Photography by Declan Malone

Upside-Down Water

Acrylic, fluidised media, wave makers and water, 50 × 40 × 40 cm. This sculpture explores the living spirit in artificial objects, trends in environmental news, the appropriation of aquaristic mechanisms, the magic impossibility of fluid dynamics (specifically water affected by vacuum), the inescapability of the 'contained-ecosystem', the kineticism of minimalist sculpture (Larry Bell’s Aquarium come to life), the aquascaper’s 'everyday', contemporary art instructed by YouTube tutorials (thank you Joey Mullen aka The King of DIY), the creation of a childhood vision, that fascination of water, a craving to be submerged and the comfort in the knowledge of a separate world that lives submerged in the body of water that you are responsible for.

As the wavemaker pumps water around the volume of the sculpture at a rate of thirteen thousand litres per hour, the fluidised media takes on a life of its own, churning and crashing into each other in the current. There is a life cycle in this kinetic sculpture, both metaphorical and literal, macro and micro, visible and invisible. The moving pieces of media are going through a process of  stress and relaxation.

In a conventional aquarium, the media is used because of its ability to harvest bacteria on its large surface area, furthermore, the consistent collision of the pieces knocks off old and dying bacteria allowing regeneration of new bacteria, more efficient in aiding the nitrogen cycle by converting ammonia into nitrates and nitrates into nitrites.  

edited Upside-Down Water .jpg

Above and bottom left are studies of Triptych. Photography by Yi Yang Liu

Triptych

What appears to be an abstract red blob is actually a creature that has been trapped, unable to continue its own movement through the unknown dimension it was once inhabiting. Although it looks like a further development of minimalist and abstract art, (perhaps commenting on the work of Jesus Raphael Soto and Anish Kapoor, twisting its concept through placement in three aquariums, juxtaposed by connotations to the logo of the CBBC quiz show 50 50 and the contestants pedestals in The Weakest Link) rest assured that this is not the case. The red, zeppelin-shaped creature is required to be submerged in water at all times and the perceived aesthetic nods to art history are entirely coincidental, the shape being a product of an evolution we are not knowledgeable of in any way whatsoever.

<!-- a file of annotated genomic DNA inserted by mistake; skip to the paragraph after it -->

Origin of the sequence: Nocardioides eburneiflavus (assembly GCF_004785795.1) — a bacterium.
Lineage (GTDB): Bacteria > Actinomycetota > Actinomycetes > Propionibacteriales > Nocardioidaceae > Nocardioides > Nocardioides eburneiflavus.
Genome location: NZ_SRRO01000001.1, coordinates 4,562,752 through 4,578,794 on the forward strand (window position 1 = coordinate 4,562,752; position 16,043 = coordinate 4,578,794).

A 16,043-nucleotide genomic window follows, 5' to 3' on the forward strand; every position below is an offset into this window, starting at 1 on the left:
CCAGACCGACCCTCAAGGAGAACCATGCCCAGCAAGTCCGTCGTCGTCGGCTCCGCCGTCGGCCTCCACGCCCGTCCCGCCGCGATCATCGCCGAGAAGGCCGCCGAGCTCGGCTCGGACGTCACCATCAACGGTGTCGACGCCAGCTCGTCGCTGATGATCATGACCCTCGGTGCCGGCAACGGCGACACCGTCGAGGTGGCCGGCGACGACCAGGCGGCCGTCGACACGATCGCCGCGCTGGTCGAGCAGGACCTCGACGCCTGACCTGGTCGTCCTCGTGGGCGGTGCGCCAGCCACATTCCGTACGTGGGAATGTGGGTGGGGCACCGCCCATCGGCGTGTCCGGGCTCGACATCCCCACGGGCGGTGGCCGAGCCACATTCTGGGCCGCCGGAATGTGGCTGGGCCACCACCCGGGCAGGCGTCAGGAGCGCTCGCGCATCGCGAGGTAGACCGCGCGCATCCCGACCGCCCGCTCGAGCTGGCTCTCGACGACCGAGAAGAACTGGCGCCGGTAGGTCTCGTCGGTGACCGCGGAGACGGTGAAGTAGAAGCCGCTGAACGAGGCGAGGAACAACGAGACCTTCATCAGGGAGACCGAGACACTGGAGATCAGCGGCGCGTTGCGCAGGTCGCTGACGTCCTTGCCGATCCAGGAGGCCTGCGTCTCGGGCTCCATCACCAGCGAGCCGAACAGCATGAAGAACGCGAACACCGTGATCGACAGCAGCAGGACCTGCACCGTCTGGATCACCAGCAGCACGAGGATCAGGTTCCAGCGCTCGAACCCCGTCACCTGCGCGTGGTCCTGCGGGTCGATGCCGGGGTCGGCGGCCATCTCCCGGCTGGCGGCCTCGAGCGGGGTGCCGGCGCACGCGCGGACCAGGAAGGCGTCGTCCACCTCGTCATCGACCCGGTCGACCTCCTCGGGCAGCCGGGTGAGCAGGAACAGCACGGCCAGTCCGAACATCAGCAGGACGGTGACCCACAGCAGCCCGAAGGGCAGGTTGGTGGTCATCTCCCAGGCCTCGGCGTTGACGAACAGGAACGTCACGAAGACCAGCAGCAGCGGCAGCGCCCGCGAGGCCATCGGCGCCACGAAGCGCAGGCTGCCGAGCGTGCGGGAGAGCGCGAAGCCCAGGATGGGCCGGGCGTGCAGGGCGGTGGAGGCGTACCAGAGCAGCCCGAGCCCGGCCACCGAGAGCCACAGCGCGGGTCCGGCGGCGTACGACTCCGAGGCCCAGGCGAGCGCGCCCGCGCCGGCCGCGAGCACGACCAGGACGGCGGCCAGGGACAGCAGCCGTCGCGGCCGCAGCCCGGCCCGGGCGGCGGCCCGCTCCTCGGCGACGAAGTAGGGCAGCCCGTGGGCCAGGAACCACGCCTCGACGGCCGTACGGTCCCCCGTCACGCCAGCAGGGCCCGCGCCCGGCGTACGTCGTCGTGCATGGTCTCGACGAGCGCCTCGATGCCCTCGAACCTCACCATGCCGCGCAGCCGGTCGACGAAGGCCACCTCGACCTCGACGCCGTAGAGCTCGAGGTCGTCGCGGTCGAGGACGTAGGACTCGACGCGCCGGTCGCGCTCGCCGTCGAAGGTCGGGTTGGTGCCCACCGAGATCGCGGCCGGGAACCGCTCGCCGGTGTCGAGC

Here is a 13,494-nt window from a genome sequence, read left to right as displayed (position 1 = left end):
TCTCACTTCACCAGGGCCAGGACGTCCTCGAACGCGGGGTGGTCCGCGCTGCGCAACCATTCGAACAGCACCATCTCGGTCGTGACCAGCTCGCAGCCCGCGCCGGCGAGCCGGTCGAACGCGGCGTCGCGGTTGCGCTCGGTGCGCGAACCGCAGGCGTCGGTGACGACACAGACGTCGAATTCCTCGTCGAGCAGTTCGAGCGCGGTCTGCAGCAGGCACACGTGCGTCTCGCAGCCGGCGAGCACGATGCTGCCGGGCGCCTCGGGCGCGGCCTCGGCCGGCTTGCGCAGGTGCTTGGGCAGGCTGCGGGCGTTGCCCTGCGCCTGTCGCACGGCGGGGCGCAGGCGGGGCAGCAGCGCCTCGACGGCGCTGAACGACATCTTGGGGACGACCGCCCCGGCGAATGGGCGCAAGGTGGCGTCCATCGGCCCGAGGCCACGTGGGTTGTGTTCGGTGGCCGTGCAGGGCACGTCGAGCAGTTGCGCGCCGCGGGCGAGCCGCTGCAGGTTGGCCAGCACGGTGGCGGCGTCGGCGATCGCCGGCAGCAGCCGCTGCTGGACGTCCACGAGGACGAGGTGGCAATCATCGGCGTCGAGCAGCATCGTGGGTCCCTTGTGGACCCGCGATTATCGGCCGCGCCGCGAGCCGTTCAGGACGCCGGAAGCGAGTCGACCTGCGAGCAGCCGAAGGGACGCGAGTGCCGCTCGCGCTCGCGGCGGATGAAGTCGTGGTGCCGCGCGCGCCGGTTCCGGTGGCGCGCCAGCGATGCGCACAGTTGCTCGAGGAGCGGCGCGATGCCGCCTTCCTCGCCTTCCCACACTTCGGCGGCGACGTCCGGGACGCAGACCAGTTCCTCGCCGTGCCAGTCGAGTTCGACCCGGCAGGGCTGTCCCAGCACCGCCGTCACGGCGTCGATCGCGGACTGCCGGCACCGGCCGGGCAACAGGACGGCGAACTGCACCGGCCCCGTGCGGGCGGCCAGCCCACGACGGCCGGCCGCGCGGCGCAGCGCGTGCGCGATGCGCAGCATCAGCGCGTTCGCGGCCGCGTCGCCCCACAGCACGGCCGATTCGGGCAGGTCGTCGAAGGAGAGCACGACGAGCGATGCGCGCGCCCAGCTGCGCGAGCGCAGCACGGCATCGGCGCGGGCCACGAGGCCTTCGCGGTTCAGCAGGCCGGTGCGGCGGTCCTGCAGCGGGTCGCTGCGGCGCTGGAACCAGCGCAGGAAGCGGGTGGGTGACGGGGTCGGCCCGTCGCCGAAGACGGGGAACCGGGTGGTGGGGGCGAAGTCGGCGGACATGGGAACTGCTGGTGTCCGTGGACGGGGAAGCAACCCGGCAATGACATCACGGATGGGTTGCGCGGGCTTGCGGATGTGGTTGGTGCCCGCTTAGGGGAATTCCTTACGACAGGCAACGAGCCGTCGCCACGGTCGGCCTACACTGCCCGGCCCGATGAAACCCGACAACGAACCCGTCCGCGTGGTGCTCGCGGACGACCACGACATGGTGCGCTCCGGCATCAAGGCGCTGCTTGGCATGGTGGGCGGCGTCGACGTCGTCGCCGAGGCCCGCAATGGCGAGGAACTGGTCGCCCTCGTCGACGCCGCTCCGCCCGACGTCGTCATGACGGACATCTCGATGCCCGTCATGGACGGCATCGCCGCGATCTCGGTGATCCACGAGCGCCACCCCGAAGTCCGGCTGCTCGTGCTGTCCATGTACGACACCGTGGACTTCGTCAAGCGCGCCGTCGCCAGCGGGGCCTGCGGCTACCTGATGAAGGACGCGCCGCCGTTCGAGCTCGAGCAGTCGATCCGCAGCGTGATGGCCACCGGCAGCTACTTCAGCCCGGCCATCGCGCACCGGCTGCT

...Polyester Resin, Acrylic and Water. 70 × 20 × 20 cm. This sculpture explores light, colour, suspension and the merging of 2D image with 3D form.

Diagrams

Colour pencil, gouache and pen on graph paper. 34 × 46 cm (×3). These drawings were the first visualisations of some of the pieces in the degree show. They are also plans for sculptures yet unmade or absent from the display, grounding the deep connection to process Rimmer's practise has.

Safety Glass

Obscured safety glass, green balloon and water, 25 × 20 × 20 cm. An aquarium is a water-tight box designed to hold aquatic organisms and decorations, mostly for viewing pleasure. Safety Glass is identical in material to an aquarium.

Four Aquascapes

Acrylic, acrylic paint, oil paint, hose pipe, polyester resin, gravel, pink sand, LED light and water, 13 × 10 × 20 cm (×4). Where landscape painting collides with aquariums we find an aquascape.

Installed directly into the wall of the left corner of the space, Four Aquascapes encouraged interaction. They were separate entities from the rest of the works and best viewed close up.

© 2019 By Matthew Rimmer